When Google introduced page rank scores, the days of promoting anything because you simply liked it officially ended. Overnight, marketing became a case of “You rub my back and I’ll rub yours.” Is this working?
I don’t believe it is and I’ve never supported it because it immediately sets up conditions. Conditions segregate people. Conditions cause misunderstandings. Conditions may come with a price and then it becomes competitive, which may raise the price. By that time, marketing isn’t about what is worth promoting and talking about. It’s about who has the most money to spend on promotion.
Every year, without fail, newcomers to search engine marketing believe they need a heavy arsenal of tools to do their job. They buy into every myth about PR scores and search engine algorithms they come across. This is followed up with endless questions about what works “best” for ranking, be it owning a blog, submitting to directories or writing articles.
Rather than implementing any of these ideas for pleasure or to provide authenticity and proof of expertise in your field, the point seems to be to get in front of as many eyes as possible in the hope the Google Gods will find your site and send rains for the next year’s harvest.
The other day I saw someone ask for just links in a certain niche to reciprocate with. While there is credibility to this request and people do this all the time, those links you get were solicited. They didn’t come by naturally. Search engines have no way of knowing if a link was bartered for or offered because a site believes the site they chose to link out to is any good. When I put a site into my blog roll, this means I made that choice from my heart.
Which brings me to my other concern, which is blog rolls. If I linked to everyone I know and like, I’d have pages of links. For me, the value I can offer is to interview someone, or highlight a post or article they’ve written and link to it, refer work to them, and offer other various ways of support.
The emphasis on “friends” and “followers”, for me, is a sign of terrible self esteem. I could care less how many friends and followers I have. I do my work because it makes me happy and I like what I do. That’s it. Social networking has brought out the worst in people and did it quickly.
There is nothing social about competing for friends, being angry at not being in certain classes, and destroying friendships because someone didn’t want to be a friend with someone they don’t know. Everyone has their own personal set of standards for what friendship is, or for whom they want to support or join forces with. The moment social networking became competitive and removed choice; it became just another experiment in human behavior.
The Next Big Thrill
Advertising agencies look for clever ways to promote products. They’re paid to do this with skill and expertise, and follow a flimsy set of ethics and moral codes that shift as time goes by. It’s easier to create a campaign for TV and radio and buy up commercial time than it is to come up with some link bait type of story that has to be submitted to Digg, for example. Only a certain demographic of people use Digg or any other social media outlet.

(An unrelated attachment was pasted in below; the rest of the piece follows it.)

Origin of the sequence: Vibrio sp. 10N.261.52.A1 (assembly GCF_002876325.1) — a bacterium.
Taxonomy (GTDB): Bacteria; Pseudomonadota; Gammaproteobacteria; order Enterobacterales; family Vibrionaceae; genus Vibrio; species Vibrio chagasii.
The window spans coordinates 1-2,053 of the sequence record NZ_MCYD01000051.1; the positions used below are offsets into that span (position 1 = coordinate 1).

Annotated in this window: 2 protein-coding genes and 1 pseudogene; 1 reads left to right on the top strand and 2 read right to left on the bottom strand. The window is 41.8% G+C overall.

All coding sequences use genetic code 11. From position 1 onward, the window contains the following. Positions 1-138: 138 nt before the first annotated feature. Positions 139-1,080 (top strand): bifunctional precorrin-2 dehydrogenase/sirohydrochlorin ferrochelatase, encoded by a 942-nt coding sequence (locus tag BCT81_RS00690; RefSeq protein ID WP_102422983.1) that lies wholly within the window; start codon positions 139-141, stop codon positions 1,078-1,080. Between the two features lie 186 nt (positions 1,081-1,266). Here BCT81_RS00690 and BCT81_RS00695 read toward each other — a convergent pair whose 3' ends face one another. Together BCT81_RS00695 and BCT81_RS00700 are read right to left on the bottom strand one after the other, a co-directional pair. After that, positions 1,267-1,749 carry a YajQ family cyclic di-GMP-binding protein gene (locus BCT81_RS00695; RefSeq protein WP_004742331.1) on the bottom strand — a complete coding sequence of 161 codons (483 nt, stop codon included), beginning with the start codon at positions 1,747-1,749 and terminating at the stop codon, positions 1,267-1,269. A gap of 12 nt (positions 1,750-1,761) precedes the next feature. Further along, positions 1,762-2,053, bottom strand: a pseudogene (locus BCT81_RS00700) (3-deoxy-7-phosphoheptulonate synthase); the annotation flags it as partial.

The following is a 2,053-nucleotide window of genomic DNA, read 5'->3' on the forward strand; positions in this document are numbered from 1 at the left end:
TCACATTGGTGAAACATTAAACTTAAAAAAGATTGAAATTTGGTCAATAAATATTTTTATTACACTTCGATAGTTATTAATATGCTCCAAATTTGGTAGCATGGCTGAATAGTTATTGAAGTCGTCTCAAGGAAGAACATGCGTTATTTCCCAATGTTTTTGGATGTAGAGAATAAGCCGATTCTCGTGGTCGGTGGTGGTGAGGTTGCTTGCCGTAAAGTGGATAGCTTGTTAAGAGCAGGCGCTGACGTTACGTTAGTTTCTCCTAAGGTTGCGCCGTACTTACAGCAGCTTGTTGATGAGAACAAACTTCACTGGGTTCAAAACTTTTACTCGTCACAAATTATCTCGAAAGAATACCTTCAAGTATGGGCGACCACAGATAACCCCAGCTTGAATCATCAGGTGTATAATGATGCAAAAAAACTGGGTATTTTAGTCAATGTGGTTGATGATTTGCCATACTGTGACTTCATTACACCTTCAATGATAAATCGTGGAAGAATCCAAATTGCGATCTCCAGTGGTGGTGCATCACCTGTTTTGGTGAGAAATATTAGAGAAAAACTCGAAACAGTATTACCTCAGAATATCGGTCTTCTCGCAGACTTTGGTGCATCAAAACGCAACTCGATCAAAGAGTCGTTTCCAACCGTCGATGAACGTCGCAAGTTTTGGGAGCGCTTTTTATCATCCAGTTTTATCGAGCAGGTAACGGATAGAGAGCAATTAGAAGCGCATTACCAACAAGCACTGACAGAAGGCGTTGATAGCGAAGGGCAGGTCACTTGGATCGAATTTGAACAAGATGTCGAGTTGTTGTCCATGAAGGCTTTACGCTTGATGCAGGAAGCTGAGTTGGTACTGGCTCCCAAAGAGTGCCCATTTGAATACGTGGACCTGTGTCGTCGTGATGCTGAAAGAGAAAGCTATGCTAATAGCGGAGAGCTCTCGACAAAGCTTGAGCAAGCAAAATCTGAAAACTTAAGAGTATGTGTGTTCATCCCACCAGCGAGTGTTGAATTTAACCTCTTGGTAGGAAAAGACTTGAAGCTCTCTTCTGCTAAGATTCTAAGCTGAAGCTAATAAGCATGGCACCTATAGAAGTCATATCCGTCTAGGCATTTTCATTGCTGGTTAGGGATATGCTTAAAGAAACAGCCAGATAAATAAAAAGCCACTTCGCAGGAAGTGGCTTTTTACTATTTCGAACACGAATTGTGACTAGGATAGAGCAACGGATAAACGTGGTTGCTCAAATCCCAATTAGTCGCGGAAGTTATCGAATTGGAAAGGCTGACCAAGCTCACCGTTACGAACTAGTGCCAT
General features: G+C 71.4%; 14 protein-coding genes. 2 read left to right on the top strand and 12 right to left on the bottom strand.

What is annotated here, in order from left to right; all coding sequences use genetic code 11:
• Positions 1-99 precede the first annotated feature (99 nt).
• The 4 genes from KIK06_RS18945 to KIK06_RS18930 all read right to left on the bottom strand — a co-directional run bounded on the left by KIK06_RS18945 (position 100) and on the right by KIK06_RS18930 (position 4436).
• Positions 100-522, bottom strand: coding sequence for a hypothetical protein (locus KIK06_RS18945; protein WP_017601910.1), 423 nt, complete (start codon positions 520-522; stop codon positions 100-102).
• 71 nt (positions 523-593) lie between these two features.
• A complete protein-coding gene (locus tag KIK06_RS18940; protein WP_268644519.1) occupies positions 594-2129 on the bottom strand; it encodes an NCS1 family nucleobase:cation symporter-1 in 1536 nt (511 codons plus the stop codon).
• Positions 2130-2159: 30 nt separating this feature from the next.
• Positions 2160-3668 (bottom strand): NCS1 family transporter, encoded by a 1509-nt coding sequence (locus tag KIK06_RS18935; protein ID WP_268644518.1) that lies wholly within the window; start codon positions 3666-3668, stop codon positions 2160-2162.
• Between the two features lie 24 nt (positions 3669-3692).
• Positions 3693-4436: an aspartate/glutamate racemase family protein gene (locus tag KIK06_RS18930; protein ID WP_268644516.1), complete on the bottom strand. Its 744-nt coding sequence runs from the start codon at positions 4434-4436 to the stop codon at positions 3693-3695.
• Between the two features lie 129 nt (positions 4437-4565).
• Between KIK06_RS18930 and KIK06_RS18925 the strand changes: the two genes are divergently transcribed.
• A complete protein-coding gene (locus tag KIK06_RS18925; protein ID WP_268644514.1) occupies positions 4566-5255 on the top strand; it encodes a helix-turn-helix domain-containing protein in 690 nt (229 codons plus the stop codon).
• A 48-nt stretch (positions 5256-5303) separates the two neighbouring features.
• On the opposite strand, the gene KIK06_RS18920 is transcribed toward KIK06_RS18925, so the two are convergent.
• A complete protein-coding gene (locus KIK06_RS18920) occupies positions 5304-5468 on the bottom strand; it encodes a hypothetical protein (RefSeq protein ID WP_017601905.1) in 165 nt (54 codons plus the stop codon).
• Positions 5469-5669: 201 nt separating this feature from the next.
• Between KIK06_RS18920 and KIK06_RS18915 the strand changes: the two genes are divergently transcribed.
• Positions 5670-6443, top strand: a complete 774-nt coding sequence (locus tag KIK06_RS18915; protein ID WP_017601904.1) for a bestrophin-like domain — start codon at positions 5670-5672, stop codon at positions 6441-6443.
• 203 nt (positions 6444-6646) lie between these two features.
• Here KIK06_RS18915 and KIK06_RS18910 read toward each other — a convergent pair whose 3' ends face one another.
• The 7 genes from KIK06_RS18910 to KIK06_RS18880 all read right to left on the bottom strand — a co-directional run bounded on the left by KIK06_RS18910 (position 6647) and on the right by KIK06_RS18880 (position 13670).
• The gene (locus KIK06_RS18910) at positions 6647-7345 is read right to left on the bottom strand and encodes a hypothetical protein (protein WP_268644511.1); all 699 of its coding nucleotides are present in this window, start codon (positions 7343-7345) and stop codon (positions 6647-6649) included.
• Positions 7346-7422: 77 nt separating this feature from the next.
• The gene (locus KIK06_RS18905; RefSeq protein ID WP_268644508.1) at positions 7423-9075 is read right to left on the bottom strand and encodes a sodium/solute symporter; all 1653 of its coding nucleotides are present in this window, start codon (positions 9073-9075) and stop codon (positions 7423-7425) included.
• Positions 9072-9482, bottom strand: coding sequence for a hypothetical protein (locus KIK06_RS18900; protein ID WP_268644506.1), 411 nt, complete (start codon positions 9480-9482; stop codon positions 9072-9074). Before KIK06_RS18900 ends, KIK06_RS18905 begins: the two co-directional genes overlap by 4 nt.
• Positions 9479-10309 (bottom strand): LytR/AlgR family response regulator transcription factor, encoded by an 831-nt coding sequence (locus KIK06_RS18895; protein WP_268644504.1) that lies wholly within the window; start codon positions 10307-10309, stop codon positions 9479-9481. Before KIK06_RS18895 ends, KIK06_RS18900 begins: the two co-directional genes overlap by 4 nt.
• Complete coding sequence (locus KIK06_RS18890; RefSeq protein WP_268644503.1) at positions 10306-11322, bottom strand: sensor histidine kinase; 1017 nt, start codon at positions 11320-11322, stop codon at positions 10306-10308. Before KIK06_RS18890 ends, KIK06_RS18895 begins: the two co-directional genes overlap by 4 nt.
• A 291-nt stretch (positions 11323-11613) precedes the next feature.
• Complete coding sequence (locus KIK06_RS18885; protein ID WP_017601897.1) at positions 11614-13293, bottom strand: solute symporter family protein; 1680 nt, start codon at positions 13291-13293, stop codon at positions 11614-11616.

I’ve noticed that some people who claim to dislike marketing do exactly what they claim to hate the most about marketers. It always comes down to who can cause the most commotion because the ruckus brings traffic and the traffic may bring links and those links may bring fame and that fame strokes the ego.
It bothers me that an entire industry, called “Reputation Management”, was formed to deal with the slush left over by poor Internet Marketing tactics. In the early days of SEO, the fun and challenge was getting sites and pages indexed and ranked. Competition for rank spawned “blackhat” techniques, necessary in some industries and understandable, but still, when it comes down to it, rank is no longer of value. It’s an extra hole in your ear or new piece of “bling” to show off. The head rush lasts a few minutes and then it’s time to dream up another quick thrill.
Sadly, that next big thrill sometimes comes at a price; when the entire point of performing any search marketing tactic, from blogging to linking, to video presentations and article writing, to submitting to social media sites, is to ruin reputations or to publicly humiliate companies and people. I don’t consider that behavior to be marketing and I don’t give any weight to persons who thrive on this practice. Consumer complaints should go directly to a company, not “bitch-blogs”.
Challenge for 2009
For me, as a web site usability consultant to the search engine marketing industry, I’m finding less and less to feel good about with the SEO/M industry. For my peers who have been around since the mid-1990’s, most of them are so busy they have little time for Facebook and Twitter. Their company reputations were built before social media became the Fad of the Moment.
For those entering the field, it must be terribly confusing to know what’s right and how best to do your job.
So let’s start with some simple things.
1. Don’t place conditions on anyone. Link to pages and sites you truly value, not because you have any beef to settle, conditions to meet, or arrangement that feels uncomfortable (and you’ll feel this and know when it does.)
2. Promote positive. Avoid marketing and promoting with the intent of causing pain, suffering, humiliation, or to purposely destroy businesses. This makes you appear to be vindictive and you’ll attract what you deserve.
3. Don’t put a price on your good will. When you believe in someone’s work, talk about them freely and without any desire for reward.
Unconditional marketing is powerful and memorable. It stands the test of time. Someday, maybe even search engines will figure this out.
But it has to start with good people like you.
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